How Russia Hung Europe to Its Oil and Gas – and Overcame US Efforts to Prevent Energy Dependence on Moscow

The Biden administration is hoping its threat of “serious economic consequences” will deter Russia from invading Ukraine – an event that US officials say may be imminent.

In response, the United States said it could ban the export of microchips and other technologies to critical sectors like artificial intelligence and aerospace and freeze the personal assets of Russian President Vladimir Putin, among others. penalties. Meanwhile, the Senate is preparing its own “mother of all sanctions” – such as against Russian banks and public debt – which could go into effect even if Putin eventually backs down from a military confrontation.

The United States and its allies have stressed – as seen during President Joe Biden’s meeting on February 7, 2022 with the German Chancellor – that they are united on the consequences for Russia in the event of an invasion.

But Russia has something that can undermine this solidarity: a network of European countries, Germany in particular, that depend on it for energy exports, especially natural gas. This may make them reluctant to accept harsh US sanctions.

This addiction did not happen overnight. And as I learned while working on a book about America’s economic warfare against the USSR during the Cold War, this issue tended to divide America and its allies – in part because of the way Russia exploited the ambiguity of his intentions.

A Cold War concern

The United States has long speculated about Russia’s willingness to use trade to tie other countries’ hands – a concern that dates back to the early days of the Cold War.

For example, in the late 1950s and 1960s, as the USSR and the United States vied for post-war hegemony, each side attempted to influence countries that were not officially aligned with any of the two superpowers. Some American analysts have warned of a “Soviet economic offensive”. This included Soviet efforts to use favorable trade agreements and other economic aid to Warsaw Pact countries and neutral targets like Finland, the United Arab Republic and India in a way that created a sustained dependency on towards Moscow, possibly allowing future coercion from the Kremlin.

Other analysts disagreed and believed that Soviet trade was largely driven by economics. So did American allies – especially Britain – who resisted American calls to restrict strategic trade with the Soviet bloc and other efforts to limit their Soviet commercial prospects.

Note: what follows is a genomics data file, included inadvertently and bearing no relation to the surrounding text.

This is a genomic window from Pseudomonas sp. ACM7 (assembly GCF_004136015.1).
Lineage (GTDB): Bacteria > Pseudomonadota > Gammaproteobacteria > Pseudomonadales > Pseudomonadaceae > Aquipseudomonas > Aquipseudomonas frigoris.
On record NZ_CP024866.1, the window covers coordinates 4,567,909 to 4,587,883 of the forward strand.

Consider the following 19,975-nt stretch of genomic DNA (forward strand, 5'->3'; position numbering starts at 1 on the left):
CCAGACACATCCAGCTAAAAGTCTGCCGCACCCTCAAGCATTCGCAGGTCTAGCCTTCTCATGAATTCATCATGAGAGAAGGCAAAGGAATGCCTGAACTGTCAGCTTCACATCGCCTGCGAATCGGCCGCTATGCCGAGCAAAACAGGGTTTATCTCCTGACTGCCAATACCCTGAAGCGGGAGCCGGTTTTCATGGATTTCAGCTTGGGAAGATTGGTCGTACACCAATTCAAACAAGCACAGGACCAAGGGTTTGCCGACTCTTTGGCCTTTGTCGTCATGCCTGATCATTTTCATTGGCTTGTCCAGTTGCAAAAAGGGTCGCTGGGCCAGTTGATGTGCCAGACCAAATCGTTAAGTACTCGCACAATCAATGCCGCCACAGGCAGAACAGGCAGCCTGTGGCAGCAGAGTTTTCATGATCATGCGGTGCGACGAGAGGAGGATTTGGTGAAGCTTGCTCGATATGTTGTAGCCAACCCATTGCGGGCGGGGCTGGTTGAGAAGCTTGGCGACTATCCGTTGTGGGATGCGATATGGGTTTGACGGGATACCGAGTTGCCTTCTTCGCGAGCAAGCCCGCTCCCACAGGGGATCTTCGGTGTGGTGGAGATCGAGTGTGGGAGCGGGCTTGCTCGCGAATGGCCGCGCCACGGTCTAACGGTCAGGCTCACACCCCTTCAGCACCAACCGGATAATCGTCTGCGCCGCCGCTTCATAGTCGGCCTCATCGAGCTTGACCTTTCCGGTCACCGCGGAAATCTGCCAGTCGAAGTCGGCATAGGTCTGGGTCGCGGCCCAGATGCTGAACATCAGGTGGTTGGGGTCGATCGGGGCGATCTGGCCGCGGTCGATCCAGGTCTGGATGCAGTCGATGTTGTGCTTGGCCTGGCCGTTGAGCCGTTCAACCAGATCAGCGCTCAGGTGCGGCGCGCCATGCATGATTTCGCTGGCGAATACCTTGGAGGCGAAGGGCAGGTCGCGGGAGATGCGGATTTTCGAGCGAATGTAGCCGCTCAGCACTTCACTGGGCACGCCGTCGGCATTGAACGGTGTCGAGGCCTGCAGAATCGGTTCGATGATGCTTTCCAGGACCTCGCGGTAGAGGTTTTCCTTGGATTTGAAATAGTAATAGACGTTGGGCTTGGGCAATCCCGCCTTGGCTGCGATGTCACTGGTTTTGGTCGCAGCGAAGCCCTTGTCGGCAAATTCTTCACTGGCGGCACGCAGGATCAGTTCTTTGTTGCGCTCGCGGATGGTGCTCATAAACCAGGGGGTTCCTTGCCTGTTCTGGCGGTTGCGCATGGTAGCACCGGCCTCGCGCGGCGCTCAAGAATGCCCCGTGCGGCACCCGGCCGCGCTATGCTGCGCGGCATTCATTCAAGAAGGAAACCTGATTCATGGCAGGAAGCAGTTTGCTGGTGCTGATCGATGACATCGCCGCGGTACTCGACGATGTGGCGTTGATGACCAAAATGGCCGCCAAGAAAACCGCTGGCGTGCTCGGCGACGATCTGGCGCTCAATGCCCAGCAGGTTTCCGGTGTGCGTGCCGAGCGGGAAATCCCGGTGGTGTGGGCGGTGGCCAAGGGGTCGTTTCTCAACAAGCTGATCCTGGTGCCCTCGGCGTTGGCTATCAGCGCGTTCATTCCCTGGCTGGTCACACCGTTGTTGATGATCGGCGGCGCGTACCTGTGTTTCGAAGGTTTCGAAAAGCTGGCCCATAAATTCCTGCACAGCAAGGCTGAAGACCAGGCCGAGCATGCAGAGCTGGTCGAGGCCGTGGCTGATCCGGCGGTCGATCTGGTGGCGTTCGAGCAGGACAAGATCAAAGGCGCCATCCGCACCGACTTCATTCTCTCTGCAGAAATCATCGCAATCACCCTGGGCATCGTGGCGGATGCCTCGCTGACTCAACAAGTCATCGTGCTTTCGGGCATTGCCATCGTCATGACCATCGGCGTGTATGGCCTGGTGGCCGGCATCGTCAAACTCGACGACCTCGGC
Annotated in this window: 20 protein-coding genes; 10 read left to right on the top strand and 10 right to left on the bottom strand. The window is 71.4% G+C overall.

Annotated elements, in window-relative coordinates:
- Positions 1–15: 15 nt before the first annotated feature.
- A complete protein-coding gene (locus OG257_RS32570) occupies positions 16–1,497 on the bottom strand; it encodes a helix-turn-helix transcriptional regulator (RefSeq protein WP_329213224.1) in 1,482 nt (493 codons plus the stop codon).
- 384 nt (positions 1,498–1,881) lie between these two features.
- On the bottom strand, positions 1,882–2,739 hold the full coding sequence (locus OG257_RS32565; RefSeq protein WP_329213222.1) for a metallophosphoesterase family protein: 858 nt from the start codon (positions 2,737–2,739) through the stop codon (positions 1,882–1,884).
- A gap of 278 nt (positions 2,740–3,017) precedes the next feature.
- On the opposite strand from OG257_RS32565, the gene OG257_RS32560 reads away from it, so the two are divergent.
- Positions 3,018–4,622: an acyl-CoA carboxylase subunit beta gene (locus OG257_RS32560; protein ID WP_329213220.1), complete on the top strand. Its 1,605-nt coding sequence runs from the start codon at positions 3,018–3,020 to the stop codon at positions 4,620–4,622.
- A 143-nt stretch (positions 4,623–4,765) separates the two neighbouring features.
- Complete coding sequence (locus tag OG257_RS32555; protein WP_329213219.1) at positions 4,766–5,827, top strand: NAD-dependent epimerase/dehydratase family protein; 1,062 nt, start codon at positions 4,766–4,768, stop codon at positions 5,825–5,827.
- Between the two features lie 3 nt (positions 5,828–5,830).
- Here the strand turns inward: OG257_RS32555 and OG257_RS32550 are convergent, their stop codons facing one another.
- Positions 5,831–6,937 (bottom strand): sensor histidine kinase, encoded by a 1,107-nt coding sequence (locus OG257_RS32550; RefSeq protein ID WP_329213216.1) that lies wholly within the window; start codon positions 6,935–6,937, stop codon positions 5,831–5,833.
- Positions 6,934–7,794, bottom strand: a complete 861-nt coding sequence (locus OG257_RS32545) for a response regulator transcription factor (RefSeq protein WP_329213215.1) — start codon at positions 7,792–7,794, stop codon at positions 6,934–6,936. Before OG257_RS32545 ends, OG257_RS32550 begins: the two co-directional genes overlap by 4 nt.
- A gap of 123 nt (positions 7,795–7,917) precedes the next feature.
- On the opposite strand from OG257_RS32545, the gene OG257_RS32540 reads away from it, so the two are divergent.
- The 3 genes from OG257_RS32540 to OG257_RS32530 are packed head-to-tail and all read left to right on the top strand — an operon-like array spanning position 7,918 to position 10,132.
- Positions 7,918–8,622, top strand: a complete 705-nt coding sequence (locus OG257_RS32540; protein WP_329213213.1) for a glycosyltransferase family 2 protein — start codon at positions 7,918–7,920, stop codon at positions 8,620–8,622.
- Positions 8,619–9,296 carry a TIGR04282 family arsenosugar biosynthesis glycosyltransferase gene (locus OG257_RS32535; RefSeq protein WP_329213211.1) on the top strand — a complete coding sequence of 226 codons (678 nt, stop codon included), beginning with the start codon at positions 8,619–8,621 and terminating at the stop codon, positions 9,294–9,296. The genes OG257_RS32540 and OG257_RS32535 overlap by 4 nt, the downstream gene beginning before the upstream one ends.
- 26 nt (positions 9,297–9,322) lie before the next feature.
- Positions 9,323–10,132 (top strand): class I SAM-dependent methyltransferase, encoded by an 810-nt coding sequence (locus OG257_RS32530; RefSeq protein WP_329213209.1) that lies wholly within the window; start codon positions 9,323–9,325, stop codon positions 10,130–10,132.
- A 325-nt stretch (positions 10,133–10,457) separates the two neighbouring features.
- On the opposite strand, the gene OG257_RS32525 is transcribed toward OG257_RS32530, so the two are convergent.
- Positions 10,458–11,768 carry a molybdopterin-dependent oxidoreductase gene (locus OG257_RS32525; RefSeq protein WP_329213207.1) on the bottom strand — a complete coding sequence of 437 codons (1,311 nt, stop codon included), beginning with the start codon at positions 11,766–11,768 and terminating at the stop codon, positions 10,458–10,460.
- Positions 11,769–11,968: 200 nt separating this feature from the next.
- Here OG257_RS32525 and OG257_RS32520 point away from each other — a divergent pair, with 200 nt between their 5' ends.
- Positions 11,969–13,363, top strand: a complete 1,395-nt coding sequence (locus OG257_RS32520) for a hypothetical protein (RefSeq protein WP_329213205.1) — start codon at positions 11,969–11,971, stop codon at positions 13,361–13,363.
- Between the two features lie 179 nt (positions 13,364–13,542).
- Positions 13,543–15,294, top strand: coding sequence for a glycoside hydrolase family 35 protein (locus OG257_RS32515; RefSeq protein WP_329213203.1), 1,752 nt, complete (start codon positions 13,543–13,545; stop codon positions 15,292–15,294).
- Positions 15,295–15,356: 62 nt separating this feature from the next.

These different perspectives demonstrate the ambiguity of Soviet intentions. Given the Cold War rivalry and the USSR’s status as a centralized, state-run economy, Moscow’s motives were unclear.

JFK fights a pipeline

When the Soviet Union began developing oil and gas pipelines to Europe, Europe’s energy dependence on Russia became a particular concern in Washington.

In the 1960s, Western Europe imported only 6% of its oil from the Soviet bloc. But a planned new pipeline – starting in the Russian Far East, passing through several European countries, including Ukraine and Poland, and ending in Germany – suggested that the Soviets hoped to change that. The prospect of greater dependency, along with other strategic concerns, have raised alarm bells in Washington.

In 1963, the Kennedy administration tried to block the construction of the Druzhba, or “Friendship” pipeline, by imposing an embargo on large diameter pipes to countries aligned with the Soviet Union. Knowing he could not stop the project alone, he pressured his allies – particularly West Germany, a major exporter of pipes – to join him.

While Britain refused, West Germany reluctantly agreed, allowing a partial NATO embargo.

Nevertheless, the pipeline was completed a year later with only minor delays.

Listen to The Conversation Weekly podcast on the geopolitics of natural gas in Europe.

Reagan’s gas bet triggers a crisis

About two decades later, the Reagan administration faced a similar dilemma.